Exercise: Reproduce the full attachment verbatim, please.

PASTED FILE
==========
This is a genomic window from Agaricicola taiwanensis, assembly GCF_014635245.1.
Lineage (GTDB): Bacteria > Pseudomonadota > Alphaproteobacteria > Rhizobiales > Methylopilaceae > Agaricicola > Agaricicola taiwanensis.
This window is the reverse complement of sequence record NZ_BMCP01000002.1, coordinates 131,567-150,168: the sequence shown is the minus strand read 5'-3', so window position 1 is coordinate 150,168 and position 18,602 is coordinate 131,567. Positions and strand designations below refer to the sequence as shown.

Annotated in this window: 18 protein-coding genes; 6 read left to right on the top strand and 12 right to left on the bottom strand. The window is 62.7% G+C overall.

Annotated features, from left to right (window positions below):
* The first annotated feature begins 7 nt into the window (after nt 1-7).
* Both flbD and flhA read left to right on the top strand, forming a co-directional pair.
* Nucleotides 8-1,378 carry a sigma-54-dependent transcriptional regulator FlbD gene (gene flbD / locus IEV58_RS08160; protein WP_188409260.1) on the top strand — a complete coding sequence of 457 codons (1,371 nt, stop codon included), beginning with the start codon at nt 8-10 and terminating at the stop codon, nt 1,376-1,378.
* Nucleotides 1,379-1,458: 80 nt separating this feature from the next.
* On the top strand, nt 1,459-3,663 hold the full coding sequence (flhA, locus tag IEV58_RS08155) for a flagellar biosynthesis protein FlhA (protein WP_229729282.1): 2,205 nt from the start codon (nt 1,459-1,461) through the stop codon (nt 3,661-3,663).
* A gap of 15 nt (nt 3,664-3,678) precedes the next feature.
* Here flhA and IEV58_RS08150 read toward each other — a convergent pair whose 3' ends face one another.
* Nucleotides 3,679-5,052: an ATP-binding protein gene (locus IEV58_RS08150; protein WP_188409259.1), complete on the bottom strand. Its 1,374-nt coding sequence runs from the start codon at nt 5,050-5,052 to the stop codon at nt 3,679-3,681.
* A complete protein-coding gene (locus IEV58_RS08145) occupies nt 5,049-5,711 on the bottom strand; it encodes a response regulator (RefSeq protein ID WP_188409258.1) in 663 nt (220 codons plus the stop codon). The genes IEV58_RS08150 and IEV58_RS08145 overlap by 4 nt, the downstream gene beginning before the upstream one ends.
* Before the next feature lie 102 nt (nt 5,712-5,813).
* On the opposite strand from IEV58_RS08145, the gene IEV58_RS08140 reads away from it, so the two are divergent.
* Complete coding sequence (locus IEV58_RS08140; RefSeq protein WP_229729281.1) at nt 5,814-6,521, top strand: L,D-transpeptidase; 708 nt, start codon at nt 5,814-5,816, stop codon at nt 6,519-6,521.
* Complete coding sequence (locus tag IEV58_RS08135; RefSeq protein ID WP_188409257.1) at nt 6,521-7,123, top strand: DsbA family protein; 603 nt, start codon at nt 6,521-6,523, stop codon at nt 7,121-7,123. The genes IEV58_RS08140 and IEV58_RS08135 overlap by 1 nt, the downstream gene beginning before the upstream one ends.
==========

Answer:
This is a genomic window from Agaricicola taiwanensis, assembly GCF_014635245.1.
Lineage (GTDB): Bacteria > Pseudomonadota > Alphaproteobacteria > Rhizobiales > Methylopilaceae > Agaricicola > Agaricicola taiwanensis.
This window is the reverse complement of sequence record NZ_BMCP01000002.1, coordinates 131,567-150,168: the sequence shown is the minus strand read 5'-3', so window position 1 is coordinate 150,168 and position 18,602 is coordinate 131,567. Positions and strand designations below refer to the sequence as shown.

Annotated in this window: 18 protein-coding genes; 6 read left to right on the top strand and 12 right to left on the bottom strand. The window is 62.7% G+C overall.

Annotated features, from left to right (window positions below):
* The first annotated feature begins 7 nt into the window (after nt 1-7).
* Both flbD and flhA read left to right on the top strand, forming a co-directional pair.
* Nucleotides 8-1,378 carry a sigma-54-dependent transcriptional regulator FlbD gene (gene flbD / locus IEV58_RS08160; protein WP_188409260.1) on the top strand — a complete coding sequence of 457 codons (1,371 nt, stop codon included), beginning with the start codon at nt 8-10 and terminating at the stop codon, nt 1,376-1,378.
* Nucleotides 1,379-1,458: 80 nt separating this feature from the next.
* On the top strand, nt 1,459-3,663 hold the full coding sequence (flhA, locus tag IEV58_RS08155) for a flagellar biosynthesis protein FlhA (protein WP_229729282.1): 2,205 nt from the start codon (nt 1,459-1,461) through the stop codon (nt 3,661-3,663).
* A gap of 15 nt (nt 3,664-3,678) precedes the next feature.
* Here flhA and IEV58_RS08150 read toward each other — a convergent pair whose 3' ends face one another.
* Nucleotides 3,679-5,052: an ATP-binding protein gene (locus IEV58_RS08150; protein WP_188409259.1), complete on the bottom strand. Its 1,374-nt coding sequence runs from the start codon at nt 5,050-5,052 to the stop codon at nt 3,679-3,681.
* A complete protein-coding gene (locus IEV58_RS08145) occupies nt 5,049-5,711 on the bottom strand; it encodes a response regulator (RefSeq protein ID WP_188409258.1) in 663 nt (220 codons plus the stop codon). The genes IEV58_RS08150 and IEV58_RS08145 overlap by 4 nt, the downstream gene beginning before the upstream one ends.
* Before the next feature lie 102 nt (nt 5,712-5,813).
* On the opposite strand from IEV58_RS08145, the gene IEV58_RS08140 reads away from it, so the two are divergent.
* Complete coding sequence (locus IEV58_RS08140; RefSeq protein WP_229729281.1) at nt 5,814-6,521, top strand: L,D-transpeptidase; 708 nt, start codon at nt 5,814-5,816, stop codon at nt 6,519-6,521.
* Complete coding sequence (locus tag IEV58_RS08135; RefSeq protein ID WP_188409257.1) at nt 6,521-7,123, top strand: DsbA family protein; 603 nt, start codon at nt 6,521-6,523, stop codon at nt 7,121-7,123. The genes IEV58_RS08140 and IEV58_RS08135 overlap by 1 nt, the downstream gene beginning before the upstream one ends.